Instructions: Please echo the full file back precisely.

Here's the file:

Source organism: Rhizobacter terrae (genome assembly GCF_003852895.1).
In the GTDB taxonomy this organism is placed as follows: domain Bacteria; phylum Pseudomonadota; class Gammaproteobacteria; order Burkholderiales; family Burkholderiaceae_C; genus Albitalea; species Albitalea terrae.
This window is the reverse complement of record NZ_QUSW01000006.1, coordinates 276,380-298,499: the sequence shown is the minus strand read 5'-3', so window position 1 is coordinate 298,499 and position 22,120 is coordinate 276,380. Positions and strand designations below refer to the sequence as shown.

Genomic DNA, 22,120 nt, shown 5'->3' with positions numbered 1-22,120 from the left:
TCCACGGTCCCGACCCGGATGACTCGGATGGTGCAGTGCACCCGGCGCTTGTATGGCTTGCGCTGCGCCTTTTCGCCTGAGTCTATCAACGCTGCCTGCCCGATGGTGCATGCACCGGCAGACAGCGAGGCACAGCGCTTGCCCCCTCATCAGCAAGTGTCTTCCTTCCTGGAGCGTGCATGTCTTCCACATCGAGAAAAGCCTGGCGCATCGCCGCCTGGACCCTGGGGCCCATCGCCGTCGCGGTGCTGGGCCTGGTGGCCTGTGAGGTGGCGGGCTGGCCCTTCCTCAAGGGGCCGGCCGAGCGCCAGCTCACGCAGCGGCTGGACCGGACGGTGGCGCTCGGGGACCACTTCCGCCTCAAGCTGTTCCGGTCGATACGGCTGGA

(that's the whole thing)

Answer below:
Source organism: Rhizobacter terrae (genome assembly GCF_003852895.1).
In the GTDB taxonomy this organism is placed as follows: domain Bacteria; phylum Pseudomonadota; class Gammaproteobacteria; order Burkholderiales; family Burkholderiaceae_C; genus Albitalea; species Albitalea terrae.
This window is the reverse complement of record NZ_QUSW01000006.1, coordinates 276,380-298,499: the sequence shown is the minus strand read 5'-3', so window position 1 is coordinate 298,499 and position 22,120 is coordinate 276,380. Positions and strand designations below refer to the sequence as shown.

Genomic DNA, 22,120 nt, shown 5'->3' with positions numbered 1-22,120 from the left:
TCCACGGTCCCGACCCGGATGACTCGGATGGTGCAGTGCACCCGGCGCTTGTATGGCTTGCGCTGCGCCTTTTCGCCTGAGTCTATCAACGCTGCCTGCCCGATGGTGCATGCACCGGCAGACAGCGAGGCACAGCGCTTGCCCCCTCATCAGCAAGTGTCTTCCTTCCTGGAGCGTGCATGTCTTCCACATCGAGAAAAGCCTGGCGCATCGCCGCCTGGACCCTGGGGCCCATCGCCGTCGCGGTGCTGGGCCTGGTGGCCTGTGAGGTGGCGGGCTGGCCCTTCCTCAAGGGGCCGGCCGAGCGCCAGCTCACGCAGCGGCTGGACCGGACGGTGGCGCTCGGGGACCACTTCCGCCTCAAGCTGTTCCGGTCGATACGGCTGGA